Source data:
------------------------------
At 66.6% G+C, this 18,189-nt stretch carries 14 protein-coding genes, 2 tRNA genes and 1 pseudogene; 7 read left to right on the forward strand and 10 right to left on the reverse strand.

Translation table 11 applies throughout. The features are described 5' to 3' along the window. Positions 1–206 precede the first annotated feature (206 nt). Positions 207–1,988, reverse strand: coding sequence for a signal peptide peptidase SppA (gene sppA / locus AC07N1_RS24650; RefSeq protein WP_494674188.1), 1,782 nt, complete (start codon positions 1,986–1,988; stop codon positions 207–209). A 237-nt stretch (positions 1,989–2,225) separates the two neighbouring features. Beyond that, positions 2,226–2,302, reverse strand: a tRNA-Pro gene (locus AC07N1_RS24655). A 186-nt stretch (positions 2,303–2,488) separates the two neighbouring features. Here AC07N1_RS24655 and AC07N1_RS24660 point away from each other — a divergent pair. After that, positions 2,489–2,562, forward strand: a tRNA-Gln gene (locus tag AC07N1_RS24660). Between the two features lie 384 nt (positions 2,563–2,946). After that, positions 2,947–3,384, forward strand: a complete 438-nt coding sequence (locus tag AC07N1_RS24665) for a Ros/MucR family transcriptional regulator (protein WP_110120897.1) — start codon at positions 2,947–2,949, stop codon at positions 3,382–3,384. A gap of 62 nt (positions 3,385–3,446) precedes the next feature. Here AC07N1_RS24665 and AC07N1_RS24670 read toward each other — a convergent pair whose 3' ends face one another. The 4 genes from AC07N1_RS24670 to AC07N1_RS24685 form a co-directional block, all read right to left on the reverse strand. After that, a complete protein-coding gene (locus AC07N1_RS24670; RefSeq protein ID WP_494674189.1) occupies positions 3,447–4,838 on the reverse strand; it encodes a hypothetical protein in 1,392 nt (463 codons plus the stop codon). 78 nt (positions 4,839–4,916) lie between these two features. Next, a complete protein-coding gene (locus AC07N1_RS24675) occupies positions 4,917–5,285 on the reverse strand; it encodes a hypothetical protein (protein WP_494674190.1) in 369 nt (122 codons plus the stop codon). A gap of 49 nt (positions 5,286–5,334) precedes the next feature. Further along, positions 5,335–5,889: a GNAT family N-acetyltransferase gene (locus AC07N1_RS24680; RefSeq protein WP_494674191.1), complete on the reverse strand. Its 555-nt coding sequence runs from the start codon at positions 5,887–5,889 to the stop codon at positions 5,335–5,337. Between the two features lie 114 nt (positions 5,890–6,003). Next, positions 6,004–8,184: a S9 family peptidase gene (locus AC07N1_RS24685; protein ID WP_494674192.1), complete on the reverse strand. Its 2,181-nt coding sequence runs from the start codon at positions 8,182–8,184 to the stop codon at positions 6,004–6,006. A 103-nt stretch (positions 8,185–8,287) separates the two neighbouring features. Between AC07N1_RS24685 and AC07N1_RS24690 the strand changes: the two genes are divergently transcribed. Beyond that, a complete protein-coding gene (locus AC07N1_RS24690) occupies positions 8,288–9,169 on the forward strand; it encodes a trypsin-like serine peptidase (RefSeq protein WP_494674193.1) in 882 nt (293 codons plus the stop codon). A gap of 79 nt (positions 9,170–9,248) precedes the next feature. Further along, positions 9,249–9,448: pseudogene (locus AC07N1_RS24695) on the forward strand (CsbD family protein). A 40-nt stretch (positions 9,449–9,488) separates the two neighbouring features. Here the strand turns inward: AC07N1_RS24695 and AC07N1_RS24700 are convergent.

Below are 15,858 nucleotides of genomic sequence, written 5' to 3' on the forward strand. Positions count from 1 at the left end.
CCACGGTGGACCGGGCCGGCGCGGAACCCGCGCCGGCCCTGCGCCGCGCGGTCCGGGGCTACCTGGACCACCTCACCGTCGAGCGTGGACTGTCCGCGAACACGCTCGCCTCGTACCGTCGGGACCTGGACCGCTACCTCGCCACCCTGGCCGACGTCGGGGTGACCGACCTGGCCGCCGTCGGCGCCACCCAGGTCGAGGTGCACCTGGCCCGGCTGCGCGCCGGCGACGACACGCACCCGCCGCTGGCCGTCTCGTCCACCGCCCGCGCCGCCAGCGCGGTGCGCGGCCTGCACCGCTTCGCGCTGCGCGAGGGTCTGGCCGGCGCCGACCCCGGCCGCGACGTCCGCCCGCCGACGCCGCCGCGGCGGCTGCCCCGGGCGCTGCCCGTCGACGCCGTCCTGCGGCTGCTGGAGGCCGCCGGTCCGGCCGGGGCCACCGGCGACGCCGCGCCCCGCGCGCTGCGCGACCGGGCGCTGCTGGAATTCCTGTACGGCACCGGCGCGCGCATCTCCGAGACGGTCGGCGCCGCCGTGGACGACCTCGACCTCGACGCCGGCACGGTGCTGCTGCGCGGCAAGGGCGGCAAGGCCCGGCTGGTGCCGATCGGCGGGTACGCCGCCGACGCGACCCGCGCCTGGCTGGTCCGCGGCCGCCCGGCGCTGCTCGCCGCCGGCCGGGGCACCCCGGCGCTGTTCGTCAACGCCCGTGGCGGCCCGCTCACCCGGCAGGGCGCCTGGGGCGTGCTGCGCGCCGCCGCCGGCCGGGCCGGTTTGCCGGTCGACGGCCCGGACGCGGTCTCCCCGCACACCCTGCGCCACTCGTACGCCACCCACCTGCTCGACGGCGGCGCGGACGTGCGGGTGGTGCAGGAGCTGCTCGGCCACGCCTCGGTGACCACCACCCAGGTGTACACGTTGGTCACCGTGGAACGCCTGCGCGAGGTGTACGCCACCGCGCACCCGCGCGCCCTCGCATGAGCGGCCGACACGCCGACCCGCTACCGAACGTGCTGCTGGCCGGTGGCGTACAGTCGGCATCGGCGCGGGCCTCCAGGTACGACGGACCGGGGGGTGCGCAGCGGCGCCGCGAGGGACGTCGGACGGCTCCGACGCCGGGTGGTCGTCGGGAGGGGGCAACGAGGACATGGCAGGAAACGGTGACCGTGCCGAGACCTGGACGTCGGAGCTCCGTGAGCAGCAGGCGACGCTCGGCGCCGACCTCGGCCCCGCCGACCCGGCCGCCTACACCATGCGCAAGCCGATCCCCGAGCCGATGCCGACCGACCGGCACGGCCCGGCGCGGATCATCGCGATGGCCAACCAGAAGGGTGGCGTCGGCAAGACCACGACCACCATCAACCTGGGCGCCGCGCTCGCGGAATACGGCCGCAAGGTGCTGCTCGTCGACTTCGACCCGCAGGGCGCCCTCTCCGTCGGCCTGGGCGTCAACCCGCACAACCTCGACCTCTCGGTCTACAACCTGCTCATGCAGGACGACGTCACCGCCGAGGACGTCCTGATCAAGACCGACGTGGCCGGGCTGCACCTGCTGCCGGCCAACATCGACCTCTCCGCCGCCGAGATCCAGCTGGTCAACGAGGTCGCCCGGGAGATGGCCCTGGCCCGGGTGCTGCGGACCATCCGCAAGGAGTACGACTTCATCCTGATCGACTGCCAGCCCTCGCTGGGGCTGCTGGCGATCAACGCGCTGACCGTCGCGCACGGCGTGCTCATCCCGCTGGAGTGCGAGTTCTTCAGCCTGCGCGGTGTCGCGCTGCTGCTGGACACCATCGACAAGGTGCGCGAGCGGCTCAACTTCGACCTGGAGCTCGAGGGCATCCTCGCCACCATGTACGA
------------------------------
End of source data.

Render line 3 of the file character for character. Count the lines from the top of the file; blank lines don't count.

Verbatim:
Below are 15,858 nucleotides of genomic sequence, written 5' to 3' on the forward strand. Positions count from 1 at the left end.